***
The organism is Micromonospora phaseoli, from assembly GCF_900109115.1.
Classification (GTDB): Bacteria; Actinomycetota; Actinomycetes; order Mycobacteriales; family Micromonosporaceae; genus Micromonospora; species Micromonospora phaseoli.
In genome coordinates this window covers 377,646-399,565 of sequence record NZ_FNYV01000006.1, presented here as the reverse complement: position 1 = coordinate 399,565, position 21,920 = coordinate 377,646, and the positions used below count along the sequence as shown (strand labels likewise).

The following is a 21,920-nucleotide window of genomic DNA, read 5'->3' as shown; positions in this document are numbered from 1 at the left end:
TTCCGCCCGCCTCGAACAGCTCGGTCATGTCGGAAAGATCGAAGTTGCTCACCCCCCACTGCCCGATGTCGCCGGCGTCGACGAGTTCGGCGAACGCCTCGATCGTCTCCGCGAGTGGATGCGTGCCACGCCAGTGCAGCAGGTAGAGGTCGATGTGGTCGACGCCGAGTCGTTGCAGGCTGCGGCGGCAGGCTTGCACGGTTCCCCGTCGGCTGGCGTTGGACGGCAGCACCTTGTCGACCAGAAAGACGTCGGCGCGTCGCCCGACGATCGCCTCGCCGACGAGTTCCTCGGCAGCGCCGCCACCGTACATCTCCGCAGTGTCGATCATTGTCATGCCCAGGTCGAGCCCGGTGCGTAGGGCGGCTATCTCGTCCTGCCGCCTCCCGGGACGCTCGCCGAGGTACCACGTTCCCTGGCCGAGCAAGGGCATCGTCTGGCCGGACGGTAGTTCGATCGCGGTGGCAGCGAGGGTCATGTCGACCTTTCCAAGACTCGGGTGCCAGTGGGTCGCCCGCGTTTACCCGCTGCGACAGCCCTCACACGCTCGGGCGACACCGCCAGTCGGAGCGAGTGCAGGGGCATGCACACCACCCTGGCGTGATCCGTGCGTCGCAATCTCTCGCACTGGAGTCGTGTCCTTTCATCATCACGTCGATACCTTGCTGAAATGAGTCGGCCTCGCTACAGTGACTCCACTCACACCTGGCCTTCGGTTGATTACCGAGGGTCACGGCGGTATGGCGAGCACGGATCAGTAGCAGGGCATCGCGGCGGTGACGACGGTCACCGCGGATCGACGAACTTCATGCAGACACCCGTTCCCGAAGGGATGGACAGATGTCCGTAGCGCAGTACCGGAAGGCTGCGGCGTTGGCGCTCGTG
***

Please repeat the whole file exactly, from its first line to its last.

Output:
The organism is Micromonospora phaseoli, from assembly GCF_900109115.1.
Classification (GTDB): Bacteria; Actinomycetota; Actinomycetes; order Mycobacteriales; family Micromonosporaceae; genus Micromonospora; species Micromonospora phaseoli.
In genome coordinates this window covers 377,646-399,565 of sequence record NZ_FNYV01000006.1, presented here as the reverse complement: position 1 = coordinate 399,565, position 21,920 = coordinate 377,646, and the positions used below count along the sequence as shown (strand labels likewise).

The following is a 21,920-nucleotide window of genomic DNA, read 5'->3' as shown; positions in this document are numbered from 1 at the left end:
TTCCGCCCGCCTCGAACAGCTCGGTCATGTCGGAAAGATCGAAGTTGCTCACCCCCCACTGCCCGATGTCGCCGGCGTCGACGAGTTCGGCGAACGCCTCGATCGTCTCCGCGAGTGGATGCGTGCCACGCCAGTGCAGCAGGTAGAGGTCGATGTGGTCGACGCCGAGTCGTTGCAGGCTGCGGCGGCAGGCTTGCACGGTTCCCCGTCGGCTGGCGTTGGACGGCAGCACCTTGTCGACCAGAAAGACGTCGGCGCGTCGCCCGACGATCGCCTCGCCGACGAGTTCCTCGGCAGCGCCGCCACCGTACATCTCCGCAGTGTCGATCATTGTCATGCCCAGGTCGAGCCCGGTGCGTAGGGCGGCTATCTCGTCCTGCCGCCTCCCGGGACGCTCGCCGAGGTACCACGTTCCCTGGCCGAGCAAGGGCATCGTCTGGCCGGACGGTAGTTCGATCGCGGTGGCAGCGAGGGTCATGTCGACCTTTCCAAGACTCGGGTGCCAGTGGGTCGCCCGCGTTTACCCGCTGCGACAGCCCTCACACGCTCGGGCGACACCGCCAGTCGGAGCGAGTGCAGGGGCATGCACACCACCCTGGCGTGATCCGTGCGTCGCAATCTCTCGCACTGGAGTCGTGTCCTTTCATCATCACGTCGATACCTTGCTGAAATGAGTCGGCCTCGCTACAGTGACTCCACTCACACCTGGCCTTCGGTTGATTACCGAGGGTCACGGCGGTATGGCGAGCACGGATCAGTAGCAGGGCATCGCGGCGGTGACGACGGTCACCGCGGATCGACGAACTTCATGCAGACACCCGTTCCCGAAGGGATGGACAGATGTCCGTAGCGCAGTACCGGAAGGCTGCGGCGTTGGCGCTCGTG